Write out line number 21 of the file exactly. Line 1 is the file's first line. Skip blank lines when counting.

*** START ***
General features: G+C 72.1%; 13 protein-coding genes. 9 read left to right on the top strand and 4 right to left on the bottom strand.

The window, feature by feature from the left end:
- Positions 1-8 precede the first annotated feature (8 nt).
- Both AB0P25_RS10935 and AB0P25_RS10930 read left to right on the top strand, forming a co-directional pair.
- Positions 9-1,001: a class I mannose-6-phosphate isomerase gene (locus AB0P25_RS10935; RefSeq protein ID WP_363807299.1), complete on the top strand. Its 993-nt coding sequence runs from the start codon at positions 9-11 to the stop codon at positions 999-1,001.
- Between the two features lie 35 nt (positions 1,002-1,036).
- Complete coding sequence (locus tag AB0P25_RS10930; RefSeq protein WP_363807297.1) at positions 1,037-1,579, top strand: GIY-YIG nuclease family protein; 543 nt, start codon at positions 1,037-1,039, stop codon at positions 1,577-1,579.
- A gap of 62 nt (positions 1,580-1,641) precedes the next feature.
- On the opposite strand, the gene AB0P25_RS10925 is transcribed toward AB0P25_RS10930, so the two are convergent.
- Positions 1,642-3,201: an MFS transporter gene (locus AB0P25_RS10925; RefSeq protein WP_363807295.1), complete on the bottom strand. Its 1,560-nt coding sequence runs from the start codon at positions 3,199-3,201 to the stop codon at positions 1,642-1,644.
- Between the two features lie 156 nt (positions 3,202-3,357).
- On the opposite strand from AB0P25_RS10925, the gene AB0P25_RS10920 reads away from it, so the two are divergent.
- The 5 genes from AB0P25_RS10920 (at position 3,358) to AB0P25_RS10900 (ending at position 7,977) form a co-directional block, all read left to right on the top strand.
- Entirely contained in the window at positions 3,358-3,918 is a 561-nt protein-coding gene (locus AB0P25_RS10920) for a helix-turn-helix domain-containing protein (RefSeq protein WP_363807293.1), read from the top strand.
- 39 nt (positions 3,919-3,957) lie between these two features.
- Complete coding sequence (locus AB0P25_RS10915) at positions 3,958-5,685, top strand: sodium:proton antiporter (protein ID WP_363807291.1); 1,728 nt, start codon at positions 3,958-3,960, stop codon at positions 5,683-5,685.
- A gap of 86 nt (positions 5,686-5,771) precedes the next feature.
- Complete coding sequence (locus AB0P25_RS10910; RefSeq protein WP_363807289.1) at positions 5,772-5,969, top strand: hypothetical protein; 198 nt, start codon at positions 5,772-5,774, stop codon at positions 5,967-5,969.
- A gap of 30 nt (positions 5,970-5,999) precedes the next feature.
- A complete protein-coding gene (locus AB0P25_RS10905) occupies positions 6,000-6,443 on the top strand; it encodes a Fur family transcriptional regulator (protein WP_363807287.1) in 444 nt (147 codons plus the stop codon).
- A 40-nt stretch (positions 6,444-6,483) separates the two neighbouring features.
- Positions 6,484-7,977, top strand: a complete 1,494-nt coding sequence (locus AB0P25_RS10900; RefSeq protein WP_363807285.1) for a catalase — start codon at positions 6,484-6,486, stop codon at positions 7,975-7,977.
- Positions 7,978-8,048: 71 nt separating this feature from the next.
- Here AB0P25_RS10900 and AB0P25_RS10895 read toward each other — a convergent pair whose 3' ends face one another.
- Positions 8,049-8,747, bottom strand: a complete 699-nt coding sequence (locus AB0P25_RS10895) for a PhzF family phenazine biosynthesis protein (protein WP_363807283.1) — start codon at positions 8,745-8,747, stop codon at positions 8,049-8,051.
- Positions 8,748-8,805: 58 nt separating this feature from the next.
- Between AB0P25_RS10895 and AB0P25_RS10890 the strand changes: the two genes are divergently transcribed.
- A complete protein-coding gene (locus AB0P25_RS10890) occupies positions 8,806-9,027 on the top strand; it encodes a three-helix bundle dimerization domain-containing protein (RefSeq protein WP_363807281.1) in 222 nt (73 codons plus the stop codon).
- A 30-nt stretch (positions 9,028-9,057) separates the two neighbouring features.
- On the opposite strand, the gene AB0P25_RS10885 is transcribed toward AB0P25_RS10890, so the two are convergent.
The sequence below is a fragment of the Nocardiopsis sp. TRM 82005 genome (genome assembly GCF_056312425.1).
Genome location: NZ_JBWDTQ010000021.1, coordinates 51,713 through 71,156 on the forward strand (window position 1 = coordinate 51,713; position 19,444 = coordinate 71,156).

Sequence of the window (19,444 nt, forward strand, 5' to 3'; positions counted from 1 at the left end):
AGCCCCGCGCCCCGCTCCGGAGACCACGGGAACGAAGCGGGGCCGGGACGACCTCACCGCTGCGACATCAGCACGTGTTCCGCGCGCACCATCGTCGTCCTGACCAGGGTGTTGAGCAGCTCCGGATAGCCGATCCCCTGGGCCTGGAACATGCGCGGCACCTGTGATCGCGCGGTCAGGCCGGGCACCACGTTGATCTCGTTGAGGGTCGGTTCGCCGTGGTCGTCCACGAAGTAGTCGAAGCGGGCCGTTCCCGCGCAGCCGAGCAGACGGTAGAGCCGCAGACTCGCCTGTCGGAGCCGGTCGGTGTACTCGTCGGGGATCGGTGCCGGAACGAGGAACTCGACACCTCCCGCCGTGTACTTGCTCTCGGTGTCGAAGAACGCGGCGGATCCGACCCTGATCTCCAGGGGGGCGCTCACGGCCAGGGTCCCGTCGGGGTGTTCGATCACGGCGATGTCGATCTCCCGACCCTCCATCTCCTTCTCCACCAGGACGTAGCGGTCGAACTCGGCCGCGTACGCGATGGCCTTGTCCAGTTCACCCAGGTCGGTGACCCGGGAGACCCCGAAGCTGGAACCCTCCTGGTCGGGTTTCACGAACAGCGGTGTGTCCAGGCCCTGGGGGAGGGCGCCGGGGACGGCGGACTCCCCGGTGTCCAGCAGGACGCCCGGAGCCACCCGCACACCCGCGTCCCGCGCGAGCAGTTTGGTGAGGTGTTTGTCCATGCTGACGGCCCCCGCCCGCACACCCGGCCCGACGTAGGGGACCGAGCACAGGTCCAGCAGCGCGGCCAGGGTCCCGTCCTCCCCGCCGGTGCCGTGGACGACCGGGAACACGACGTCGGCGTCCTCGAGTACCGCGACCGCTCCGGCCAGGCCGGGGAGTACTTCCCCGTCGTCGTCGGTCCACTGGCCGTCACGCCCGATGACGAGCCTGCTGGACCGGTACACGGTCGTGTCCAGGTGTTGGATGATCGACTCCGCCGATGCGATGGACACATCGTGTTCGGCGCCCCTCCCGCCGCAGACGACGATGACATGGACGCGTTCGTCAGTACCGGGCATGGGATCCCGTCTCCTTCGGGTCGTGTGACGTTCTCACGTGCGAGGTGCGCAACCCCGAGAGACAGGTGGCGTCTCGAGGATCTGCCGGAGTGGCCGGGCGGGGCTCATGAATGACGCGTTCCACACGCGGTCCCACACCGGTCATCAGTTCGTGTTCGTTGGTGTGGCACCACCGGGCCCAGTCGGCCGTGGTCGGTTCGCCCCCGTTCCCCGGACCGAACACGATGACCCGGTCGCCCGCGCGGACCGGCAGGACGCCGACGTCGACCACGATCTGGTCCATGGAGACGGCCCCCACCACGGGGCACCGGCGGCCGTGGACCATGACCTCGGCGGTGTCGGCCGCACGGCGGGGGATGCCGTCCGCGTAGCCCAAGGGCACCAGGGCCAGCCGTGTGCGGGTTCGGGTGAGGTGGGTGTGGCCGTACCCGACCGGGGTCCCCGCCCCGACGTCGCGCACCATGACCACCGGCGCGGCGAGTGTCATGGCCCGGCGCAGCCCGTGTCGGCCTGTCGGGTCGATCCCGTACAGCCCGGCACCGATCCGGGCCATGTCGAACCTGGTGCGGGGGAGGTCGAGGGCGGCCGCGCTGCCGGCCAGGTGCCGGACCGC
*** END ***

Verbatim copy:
- A 40-nt stretch (positions 6,444-6,483) separates the two neighbouring features.